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The Virtual Hub for the Media of the The Benjamin School's Upper School

The Pharcyte

The Virtual Hub for the Media of the The Benjamin School's Upper School

The Pharcyte


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Editorial: Do We Have Too Much Work?


The Benjamin School prides itself on not only being one of the premier college preparatory schools in Palm Beach County but also the entire state. The rigorous curriculum, experienced faculty, and nurturing learning environment make Benjamin appealing to students of all ages.

With this rigor comes a modest share of homework, projects, and assessments. This raises the question: Is there too much work?

Students in each grade have weeks when they are head over shoulders in their workload. Then, there are other weeks when students barely have any work. The assignments and assessments seem to come in waves, which allows students to experience what college will ultimately be like. Some weeks will be full of tests and essays, while others may just be textbook readings or practice assignments.

For example, AP World History in high school has nine units. This means that students have to do nine units of homework, nine units of tests, plus a midterm and an AP Exam on top of it. In a college world history class, there is a similar curriculum, with less homework and more assessments in between the large unit tests. So, is there a balance between having too much “busy work” like in a high school class, and having more assessments like in a college class?

AP courses are designed to model college-level courses. Fast-paced, months and months of content, and eyes always on the final exam in May. One could argue that AP courses need to come with a lot of work because of the preparation they give students for their years after high school. So where else could the workload be lightened?

A step below AP courses are honors classes. They do not follow a set curriculum from College Board or another big-name education company, but they often help propel students toward the AP courses that they could choose to take the following year. For example, Benjamin has an Honors Chemistry class that many would describe as a mini AP course. Homework every night, tests and quizzes for multiple units, and labs that give students an interactive experience to help them better understand the material.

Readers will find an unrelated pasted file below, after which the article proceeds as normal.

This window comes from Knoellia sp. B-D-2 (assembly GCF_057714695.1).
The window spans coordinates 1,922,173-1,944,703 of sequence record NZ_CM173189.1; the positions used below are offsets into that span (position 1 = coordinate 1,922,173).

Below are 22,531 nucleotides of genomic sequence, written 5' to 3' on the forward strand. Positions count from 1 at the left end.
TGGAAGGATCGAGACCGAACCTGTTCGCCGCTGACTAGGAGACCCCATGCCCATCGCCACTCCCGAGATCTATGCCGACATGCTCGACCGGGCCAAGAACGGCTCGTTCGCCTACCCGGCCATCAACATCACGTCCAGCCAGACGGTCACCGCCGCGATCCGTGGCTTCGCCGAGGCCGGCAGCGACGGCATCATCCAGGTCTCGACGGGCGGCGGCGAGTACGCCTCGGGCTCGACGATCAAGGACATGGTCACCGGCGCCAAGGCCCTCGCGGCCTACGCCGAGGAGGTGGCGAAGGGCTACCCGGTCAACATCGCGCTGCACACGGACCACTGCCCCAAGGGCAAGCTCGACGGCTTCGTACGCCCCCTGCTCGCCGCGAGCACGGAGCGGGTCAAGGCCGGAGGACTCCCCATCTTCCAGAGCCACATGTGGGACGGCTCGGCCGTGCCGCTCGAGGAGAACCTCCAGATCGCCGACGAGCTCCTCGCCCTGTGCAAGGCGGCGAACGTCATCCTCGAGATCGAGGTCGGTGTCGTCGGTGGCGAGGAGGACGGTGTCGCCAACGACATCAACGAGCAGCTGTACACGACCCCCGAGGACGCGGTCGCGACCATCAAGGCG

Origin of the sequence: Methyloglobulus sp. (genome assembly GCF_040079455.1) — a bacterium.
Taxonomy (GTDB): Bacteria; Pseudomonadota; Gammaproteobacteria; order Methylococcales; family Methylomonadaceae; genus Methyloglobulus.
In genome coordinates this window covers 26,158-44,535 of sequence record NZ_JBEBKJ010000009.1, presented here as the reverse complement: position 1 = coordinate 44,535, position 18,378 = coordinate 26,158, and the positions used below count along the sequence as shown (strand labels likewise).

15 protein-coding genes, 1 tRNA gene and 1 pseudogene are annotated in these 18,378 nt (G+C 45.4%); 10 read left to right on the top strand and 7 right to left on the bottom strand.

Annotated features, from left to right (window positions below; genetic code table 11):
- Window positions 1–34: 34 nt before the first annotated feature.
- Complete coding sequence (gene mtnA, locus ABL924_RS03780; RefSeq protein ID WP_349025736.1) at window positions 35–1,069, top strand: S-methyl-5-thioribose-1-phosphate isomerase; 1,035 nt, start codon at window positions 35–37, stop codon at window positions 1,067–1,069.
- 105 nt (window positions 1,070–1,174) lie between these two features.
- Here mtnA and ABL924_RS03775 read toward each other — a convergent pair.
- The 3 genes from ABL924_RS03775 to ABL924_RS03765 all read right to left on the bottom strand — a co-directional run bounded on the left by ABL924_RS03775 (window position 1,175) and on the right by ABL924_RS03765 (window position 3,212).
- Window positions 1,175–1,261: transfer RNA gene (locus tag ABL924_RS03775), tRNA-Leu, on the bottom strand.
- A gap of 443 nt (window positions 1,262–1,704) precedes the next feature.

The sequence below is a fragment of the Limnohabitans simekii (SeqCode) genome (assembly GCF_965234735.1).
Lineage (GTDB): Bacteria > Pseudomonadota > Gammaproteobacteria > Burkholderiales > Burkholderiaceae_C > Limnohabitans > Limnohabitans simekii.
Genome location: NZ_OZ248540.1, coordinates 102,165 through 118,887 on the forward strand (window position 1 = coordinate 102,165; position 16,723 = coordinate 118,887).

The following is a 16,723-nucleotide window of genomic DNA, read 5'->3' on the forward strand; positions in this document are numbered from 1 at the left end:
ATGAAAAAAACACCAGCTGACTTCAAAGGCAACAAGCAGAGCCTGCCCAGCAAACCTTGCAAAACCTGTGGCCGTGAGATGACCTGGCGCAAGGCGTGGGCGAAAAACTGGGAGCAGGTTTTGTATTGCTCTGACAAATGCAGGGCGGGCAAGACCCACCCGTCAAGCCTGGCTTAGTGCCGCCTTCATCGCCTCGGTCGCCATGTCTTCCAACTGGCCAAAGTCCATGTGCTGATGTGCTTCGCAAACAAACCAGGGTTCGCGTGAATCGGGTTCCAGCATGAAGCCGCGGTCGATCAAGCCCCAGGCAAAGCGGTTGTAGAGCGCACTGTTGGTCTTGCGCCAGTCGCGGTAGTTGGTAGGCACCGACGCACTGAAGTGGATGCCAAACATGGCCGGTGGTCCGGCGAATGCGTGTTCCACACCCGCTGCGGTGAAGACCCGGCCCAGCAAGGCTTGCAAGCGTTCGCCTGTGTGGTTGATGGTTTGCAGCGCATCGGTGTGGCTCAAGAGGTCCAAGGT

If students do well in Honors Chemistry, they will be recommended for AP Chemistry, which builds on what the students learned the year before. The transition between the two courses is fairly easy, as students are very prepared for the next level of content in the AP curriculum. On the other hand, though, Honors Chemistry can be a very challenging class for sophomores, who take up a majority of the seats in the classrooms.

While AP courses reflect college-level courses, honors classes reflect AP courses. When a student signs up for an honors class, they may be overwhelmed by the workload because of the way these classes are designed. This raises another question: Should there be a bigger distinction between honors and AP courses?

Honors classes are supposed to allow students to take a course that is more challenging than a regular class, but not as difficult and stressful as an AP course. Often, honor classes go in-depth on content that is taught in their respective AP courses. This overlap causes students to have more work and makes the class go at a faster pace. Is there a way to shorten the curriculum of honors classes to make them more manageable for students, especially underclassmen?

Then there is the concern that students are underprepared for the AP courses. Some will argue that the students need the overlapping of content in their honors classes so that they can be more successful in their AP courses. This is a good point that needs to be considered. Again, it all comes down to finding the correct balance between too much work and how to best prepare students for their future courses, whether they are in high school or college.

It certainly is an interesting topic, as many students nowadays complain about their homework load and how they have no time to do anything else. At Benjamin, this is not the case at all. If anything, students should be appreciative of the ways that Benjamin separates their workload. The busy and non-busy week format has worked for many Buccaneers throughout the years and still seems to be working today.

School in general is not becoming more difficult. Rather, students are learning more quickly and more broadly, forcing curriculums to expand. It’s almost as if the students are making their own lives more difficult. The smarter they get, the harder their classes and their workload become. Times are changing, and maybe this is all for the best.

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About the Contributor
Joey Tomassetti
Joey Tomassetti, Editor-in-Chief
Joey is a senior and is an Edtior-in-Chief of The Pharcyde. He has been a part of the paper for three years. He is a member of three varsity sports teams: cross country, basketball, and track. He is also a member of the Veteran's Appreciation Club and the Sports Analytics Club. In his free time, Joey enjoys spending time with his family and friends, watching sports, and going to the beach.

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